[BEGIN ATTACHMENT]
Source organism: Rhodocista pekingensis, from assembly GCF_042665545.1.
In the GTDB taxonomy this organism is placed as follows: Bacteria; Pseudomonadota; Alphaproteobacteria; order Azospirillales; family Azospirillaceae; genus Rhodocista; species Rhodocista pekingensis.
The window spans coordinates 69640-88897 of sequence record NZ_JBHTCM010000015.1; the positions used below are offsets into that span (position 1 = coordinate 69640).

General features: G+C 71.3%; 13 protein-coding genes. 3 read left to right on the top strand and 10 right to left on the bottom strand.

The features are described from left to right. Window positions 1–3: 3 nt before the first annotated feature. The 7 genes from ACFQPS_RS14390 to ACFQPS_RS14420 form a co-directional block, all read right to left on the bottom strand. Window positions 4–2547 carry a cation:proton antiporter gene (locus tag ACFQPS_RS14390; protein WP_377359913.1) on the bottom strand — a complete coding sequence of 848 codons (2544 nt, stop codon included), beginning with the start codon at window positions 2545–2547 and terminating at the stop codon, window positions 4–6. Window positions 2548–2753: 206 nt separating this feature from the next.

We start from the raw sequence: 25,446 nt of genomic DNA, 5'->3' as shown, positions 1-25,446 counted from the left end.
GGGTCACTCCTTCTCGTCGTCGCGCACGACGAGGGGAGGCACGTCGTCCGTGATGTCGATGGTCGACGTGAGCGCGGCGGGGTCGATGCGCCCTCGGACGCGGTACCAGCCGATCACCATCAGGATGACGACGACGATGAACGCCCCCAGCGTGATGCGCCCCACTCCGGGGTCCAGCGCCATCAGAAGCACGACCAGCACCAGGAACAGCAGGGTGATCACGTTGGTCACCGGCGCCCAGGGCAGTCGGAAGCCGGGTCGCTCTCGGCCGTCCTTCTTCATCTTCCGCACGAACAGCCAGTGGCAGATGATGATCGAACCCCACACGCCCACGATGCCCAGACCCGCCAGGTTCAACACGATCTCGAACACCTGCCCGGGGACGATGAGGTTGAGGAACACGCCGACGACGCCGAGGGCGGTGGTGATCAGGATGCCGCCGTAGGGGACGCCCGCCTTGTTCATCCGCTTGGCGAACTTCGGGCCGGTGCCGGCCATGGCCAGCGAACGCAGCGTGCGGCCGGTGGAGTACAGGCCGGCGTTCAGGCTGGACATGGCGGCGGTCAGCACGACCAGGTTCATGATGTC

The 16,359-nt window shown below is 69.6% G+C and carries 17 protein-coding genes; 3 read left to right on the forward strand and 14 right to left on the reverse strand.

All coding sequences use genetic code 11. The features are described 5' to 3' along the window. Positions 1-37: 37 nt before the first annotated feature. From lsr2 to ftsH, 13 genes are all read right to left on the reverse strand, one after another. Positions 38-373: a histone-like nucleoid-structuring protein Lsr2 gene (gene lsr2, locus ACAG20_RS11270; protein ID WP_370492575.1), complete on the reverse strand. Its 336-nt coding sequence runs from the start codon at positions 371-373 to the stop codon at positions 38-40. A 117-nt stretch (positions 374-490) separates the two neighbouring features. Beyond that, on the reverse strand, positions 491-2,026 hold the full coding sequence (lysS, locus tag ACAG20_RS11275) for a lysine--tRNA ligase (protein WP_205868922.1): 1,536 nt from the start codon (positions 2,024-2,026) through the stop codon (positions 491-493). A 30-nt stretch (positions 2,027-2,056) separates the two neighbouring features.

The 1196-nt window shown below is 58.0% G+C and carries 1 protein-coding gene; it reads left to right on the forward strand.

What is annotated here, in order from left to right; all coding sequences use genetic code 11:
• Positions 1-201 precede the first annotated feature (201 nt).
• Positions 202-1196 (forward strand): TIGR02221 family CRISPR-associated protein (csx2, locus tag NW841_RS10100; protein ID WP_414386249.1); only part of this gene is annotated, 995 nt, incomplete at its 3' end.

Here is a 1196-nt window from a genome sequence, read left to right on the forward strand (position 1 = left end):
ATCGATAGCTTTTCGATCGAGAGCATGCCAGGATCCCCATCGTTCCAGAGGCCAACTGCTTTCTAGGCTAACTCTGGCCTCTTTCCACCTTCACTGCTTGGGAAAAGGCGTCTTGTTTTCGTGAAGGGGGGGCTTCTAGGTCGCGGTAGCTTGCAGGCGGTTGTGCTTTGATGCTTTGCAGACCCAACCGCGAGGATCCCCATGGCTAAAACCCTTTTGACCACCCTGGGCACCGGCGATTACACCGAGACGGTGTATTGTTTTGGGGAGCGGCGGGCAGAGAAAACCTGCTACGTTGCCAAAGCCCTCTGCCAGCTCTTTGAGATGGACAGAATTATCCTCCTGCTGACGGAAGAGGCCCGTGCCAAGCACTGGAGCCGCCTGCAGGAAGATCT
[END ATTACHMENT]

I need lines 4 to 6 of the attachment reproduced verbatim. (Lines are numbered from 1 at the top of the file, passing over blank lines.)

General features: G+C 71.3%; 13 protein-coding genes. 3 read left to right on the top strand and 10 right to left on the bottom strand.

The features are described from left to right. Window positions 1–3: 3 nt before the first annotated feature. The 7 genes from ACFQPS_RS14390 to ACFQPS_RS14420 form a co-directional block, all read right to left on the bottom strand. Window positions 4–2547 carry a cation:proton antiporter gene (locus tag ACFQPS_RS14390; protein WP_377359913.1) on the bottom strand — a complete coding sequence of 848 codons (2544 nt, stop codon included), beginning with the start codon at window positions 2545–2547 and terminating at the stop codon, window positions 4–6. Window positions 2548–2753: 206 nt separating this feature from the next.

We start from the raw sequence: 25,446 nt of genomic DNA, 5'->3' as shown, positions 1-25,446 counted from the left end.